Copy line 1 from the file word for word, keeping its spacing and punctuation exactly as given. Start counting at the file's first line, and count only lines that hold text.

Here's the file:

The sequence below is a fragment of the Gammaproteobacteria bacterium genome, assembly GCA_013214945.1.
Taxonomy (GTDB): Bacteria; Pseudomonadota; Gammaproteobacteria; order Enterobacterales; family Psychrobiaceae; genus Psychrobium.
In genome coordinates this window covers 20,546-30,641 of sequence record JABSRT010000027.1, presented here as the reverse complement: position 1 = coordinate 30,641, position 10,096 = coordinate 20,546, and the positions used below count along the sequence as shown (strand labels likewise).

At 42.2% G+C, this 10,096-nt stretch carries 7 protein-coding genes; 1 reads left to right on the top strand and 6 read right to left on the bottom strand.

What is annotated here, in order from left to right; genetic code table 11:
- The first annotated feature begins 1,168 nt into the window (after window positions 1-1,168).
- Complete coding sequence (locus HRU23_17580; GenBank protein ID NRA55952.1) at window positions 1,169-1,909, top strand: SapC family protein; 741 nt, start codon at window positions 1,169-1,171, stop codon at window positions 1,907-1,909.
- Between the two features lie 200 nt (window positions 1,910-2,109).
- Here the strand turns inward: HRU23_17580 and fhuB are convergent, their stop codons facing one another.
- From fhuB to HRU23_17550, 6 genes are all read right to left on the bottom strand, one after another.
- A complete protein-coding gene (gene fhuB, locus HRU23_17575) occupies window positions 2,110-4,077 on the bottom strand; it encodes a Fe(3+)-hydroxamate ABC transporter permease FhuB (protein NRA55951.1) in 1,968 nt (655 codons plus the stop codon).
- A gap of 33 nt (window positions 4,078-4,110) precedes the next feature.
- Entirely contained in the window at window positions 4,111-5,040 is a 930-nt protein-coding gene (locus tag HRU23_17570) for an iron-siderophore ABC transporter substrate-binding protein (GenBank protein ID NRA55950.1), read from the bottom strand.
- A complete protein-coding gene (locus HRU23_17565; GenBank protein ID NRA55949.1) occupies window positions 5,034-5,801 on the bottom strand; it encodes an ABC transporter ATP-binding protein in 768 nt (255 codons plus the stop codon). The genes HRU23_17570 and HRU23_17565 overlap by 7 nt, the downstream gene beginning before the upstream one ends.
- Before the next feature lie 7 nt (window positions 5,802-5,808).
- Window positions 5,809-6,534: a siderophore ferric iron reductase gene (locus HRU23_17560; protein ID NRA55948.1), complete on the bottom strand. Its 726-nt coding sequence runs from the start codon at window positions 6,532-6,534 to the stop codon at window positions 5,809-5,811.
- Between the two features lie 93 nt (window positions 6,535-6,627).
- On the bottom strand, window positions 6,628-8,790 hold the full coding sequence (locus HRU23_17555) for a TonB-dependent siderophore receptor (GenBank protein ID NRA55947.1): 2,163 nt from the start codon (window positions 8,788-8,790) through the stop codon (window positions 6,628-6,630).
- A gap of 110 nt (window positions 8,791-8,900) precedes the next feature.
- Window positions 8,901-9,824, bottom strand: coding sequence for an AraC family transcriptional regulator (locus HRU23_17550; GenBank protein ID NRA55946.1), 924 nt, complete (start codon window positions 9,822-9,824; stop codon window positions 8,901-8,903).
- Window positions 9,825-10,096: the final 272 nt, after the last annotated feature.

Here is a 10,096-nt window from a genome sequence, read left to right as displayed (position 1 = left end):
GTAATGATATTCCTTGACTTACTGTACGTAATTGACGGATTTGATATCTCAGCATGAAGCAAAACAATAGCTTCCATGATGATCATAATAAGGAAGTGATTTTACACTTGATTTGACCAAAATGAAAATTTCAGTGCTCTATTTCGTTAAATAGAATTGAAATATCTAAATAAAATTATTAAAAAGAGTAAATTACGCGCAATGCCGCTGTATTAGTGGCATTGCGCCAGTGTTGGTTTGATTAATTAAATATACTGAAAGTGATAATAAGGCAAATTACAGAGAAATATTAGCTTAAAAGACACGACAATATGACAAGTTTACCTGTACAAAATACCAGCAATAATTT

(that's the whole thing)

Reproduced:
The sequence below is a fragment of the Gammaproteobacteria bacterium genome, assembly GCA_013214945.1.